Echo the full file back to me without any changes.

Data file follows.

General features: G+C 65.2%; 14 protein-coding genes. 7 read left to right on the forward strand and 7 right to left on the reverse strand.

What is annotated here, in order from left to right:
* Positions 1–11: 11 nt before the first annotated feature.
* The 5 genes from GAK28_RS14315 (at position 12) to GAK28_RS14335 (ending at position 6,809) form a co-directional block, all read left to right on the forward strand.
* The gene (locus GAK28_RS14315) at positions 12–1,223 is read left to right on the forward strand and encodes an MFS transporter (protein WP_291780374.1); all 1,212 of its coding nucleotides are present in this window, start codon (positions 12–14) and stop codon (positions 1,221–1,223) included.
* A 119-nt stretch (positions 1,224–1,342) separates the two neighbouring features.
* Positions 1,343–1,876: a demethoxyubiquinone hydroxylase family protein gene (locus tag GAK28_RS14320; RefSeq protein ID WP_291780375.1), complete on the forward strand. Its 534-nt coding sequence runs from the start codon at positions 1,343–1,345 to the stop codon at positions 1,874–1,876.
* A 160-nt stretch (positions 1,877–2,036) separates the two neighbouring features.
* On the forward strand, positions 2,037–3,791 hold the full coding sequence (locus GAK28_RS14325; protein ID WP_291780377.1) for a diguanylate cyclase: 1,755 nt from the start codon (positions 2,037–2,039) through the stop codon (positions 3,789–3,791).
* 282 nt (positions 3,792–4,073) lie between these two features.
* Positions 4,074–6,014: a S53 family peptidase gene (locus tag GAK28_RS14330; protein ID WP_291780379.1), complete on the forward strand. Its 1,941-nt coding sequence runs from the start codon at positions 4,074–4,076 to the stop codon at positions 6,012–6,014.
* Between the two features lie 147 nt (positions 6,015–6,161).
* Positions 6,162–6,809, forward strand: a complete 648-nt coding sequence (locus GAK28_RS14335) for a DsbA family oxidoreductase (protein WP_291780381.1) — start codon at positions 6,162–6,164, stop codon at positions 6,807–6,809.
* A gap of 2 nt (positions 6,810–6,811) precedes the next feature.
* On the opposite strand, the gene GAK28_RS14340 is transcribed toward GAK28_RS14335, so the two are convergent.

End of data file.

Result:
General features: G+C 65.2%; 14 protein-coding genes. 7 read left to right on the forward strand and 7 right to left on the reverse strand.

What is annotated here, in order from left to right:
* Positions 1–11: 11 nt before the first annotated feature.
* The 5 genes from GAK28_RS14315 (at position 12) to GAK28_RS14335 (ending at position 6,809) form a co-directional block, all read left to right on the forward strand.
* The gene (locus GAK28_RS14315) at positions 12–1,223 is read left to right on the forward strand and encodes an MFS transporter (protein WP_291780374.1); all 1,212 of its coding nucleotides are present in this window, start codon (positions 12–14) and stop codon (positions 1,221–1,223) included.
* A 119-nt stretch (positions 1,224–1,342) separates the two neighbouring features.
* Positions 1,343–1,876: a demethoxyubiquinone hydroxylase family protein gene (locus tag GAK28_RS14320; RefSeq protein ID WP_291780375.1), complete on the forward strand. Its 534-nt coding sequence runs from the start codon at positions 1,343–1,345 to the stop codon at positions 1,874–1,876.
* A 160-nt stretch (positions 1,877–2,036) separates the two neighbouring features.
* On the forward strand, positions 2,037–3,791 hold the full coding sequence (locus GAK28_RS14325; protein ID WP_291780377.1) for a diguanylate cyclase: 1,755 nt from the start codon (positions 2,037–2,039) through the stop codon (positions 3,789–3,791).
* 282 nt (positions 3,792–4,073) lie between these two features.
* Positions 4,074–6,014: a S53 family peptidase gene (locus tag GAK28_RS14330; protein ID WP_291780379.1), complete on the forward strand. Its 1,941-nt coding sequence runs from the start codon at positions 4,074–4,076 to the stop codon at positions 6,012–6,014.
* Between the two features lie 147 nt (positions 6,015–6,161).
* Positions 6,162–6,809, forward strand: a complete 648-nt coding sequence (locus GAK28_RS14335) for a DsbA family oxidoreductase (protein WP_291780381.1) — start codon at positions 6,162–6,164, stop codon at positions 6,807–6,809.
* A gap of 2 nt (positions 6,810–6,811) precedes the next feature.
* On the opposite strand, the gene GAK28_RS14340 is transcribed toward GAK28_RS14335, so the two are convergent.